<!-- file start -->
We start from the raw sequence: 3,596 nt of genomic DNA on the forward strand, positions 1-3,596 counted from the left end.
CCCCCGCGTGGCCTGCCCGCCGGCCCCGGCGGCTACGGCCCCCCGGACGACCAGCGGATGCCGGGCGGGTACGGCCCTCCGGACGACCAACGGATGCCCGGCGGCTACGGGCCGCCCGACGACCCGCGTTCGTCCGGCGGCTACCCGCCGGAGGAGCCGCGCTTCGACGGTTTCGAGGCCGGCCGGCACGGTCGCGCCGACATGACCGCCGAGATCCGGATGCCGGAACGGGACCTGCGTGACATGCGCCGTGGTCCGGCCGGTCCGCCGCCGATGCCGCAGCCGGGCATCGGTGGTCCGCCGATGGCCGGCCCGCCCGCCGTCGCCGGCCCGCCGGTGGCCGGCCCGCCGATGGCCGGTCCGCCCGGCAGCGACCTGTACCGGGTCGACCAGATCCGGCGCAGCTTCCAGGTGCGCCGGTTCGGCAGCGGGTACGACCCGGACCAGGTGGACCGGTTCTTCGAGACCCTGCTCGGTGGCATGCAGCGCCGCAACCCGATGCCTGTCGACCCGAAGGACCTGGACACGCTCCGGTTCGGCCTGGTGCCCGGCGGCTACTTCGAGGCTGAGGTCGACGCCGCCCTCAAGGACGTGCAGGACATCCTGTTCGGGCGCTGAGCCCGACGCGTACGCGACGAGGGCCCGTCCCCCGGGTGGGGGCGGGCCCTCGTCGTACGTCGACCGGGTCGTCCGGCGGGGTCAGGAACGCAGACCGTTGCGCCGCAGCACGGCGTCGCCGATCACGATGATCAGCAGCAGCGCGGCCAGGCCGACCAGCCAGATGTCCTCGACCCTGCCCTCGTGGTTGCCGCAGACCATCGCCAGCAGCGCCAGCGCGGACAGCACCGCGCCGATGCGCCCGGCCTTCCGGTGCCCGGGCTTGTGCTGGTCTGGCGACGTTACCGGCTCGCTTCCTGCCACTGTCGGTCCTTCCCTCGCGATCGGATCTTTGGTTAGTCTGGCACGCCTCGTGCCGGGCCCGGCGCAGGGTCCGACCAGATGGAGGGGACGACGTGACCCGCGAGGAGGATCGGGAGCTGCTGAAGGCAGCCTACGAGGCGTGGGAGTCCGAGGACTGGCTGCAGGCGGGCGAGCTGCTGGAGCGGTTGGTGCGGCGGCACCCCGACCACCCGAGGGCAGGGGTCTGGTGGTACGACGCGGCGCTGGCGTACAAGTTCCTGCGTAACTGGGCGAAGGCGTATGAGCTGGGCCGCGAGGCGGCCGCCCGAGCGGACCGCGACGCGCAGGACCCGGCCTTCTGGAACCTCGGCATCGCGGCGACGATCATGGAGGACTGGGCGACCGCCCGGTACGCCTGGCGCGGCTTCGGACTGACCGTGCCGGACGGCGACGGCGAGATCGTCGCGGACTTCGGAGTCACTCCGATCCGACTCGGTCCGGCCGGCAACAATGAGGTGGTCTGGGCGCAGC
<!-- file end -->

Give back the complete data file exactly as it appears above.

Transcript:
We start from the raw sequence: 3,596 nt of genomic DNA on the forward strand, positions 1-3,596 counted from the left end.
CCCCCGCGTGGCCTGCCCGCCGGCCCCGGCGGCTACGGCCCCCCGGACGACCAGCGGATGCCGGGCGGGTACGGCCCTCCGGACGACCAACGGATGCCCGGCGGCTACGGGCCGCCCGACGACCCGCGTTCGTCCGGCGGCTACCCGCCGGAGGAGCCGCGCTTCGACGGTTTCGAGGCCGGCCGGCACGGTCGCGCCGACATGACCGCCGAGATCCGGATGCCGGAACGGGACCTGCGTGACATGCGCCGTGGTCCGGCCGGTCCGCCGCCGATGCCGCAGCCGGGCATCGGTGGTCCGCCGATGGCCGGCCCGCCCGCCGTCGCCGGCCCGCCGGTGGCCGGCCCGCCGATGGCCGGTCCGCCCGGCAGCGACCTGTACCGGGTCGACCAGATCCGGCGCAGCTTCCAGGTGCGCCGGTTCGGCAGCGGGTACGACCCGGACCAGGTGGACCGGTTCTTCGAGACCCTGCTCGGTGGCATGCAGCGCCGCAACCCGATGCCTGTCGACCCGAAGGACCTGGACACGCTCCGGTTCGGCCTGGTGCCCGGCGGCTACTTCGAGGCTGAGGTCGACGCCGCCCTCAAGGACGTGCAGGACATCCTGTTCGGGCGCTGAGCCCGACGCGTACGCGACGAGGGCCCGTCCCCCGGGTGGGGGCGGGCCCTCGTCGTACGTCGACCGGGTCGTCCGGCGGGGTCAGGAACGCAGACCGTTGCGCCGCAGCACGGCGTCGCCGATCACGATGATCAGCAGCAGCGCGGCCAGGCCGACCAGCCAGATGTCCTCGACCCTGCCCTCGTGGTTGCCGCAGACCATCGCCAGCAGCGCCAGCGCGGACAGCACCGCGCCGATGCGCCCGGCCTTCCGGTGCCCGGGCTTGTGCTGGTCTGGCGACGTTACCGGCTCGCTTCCTGCCACTGTCGGTCCTTCCCTCGCGATCGGATCTTTGGTTAGTCTGGCACGCCTCGTGCCGGGCCCGGCGCAGGGTCCGACCAGATGGAGGGGACGACGTGACCCGCGAGGAGGATCGGGAGCTGCTGAAGGCAGCCTACGAGGCGTGGGAGTCCGAGGACTGGCTGCAGGCGGGCGAGCTGCTGGAGCGGTTGGTGCGGCGGCACCCCGACCACCCGAGGGCAGGGGTCTGGTGGTACGACGCGGCGCTGGCGTACAAGTTCCTGCGTAACTGGGCGAAGGCGTATGAGCTGGGCCGCGAGGCGGCCGCCCGAGCGGACCGCGACGCGCAGGACCCGGCCTTCTGGAACCTCGGCATCGCGGCGACGATCATGGAGGACTGGGCGACCGCCCGGTACGCCTGGCGCGGCTTCGGACTGACCGTGCCGGACGGCGACGGCGAGATCGTCGCGGACTTCGGAGTCACTCCGATCCGACTCGGTCCGGCCGGCAACAATGAGGTGGTCTGGGCGCAGC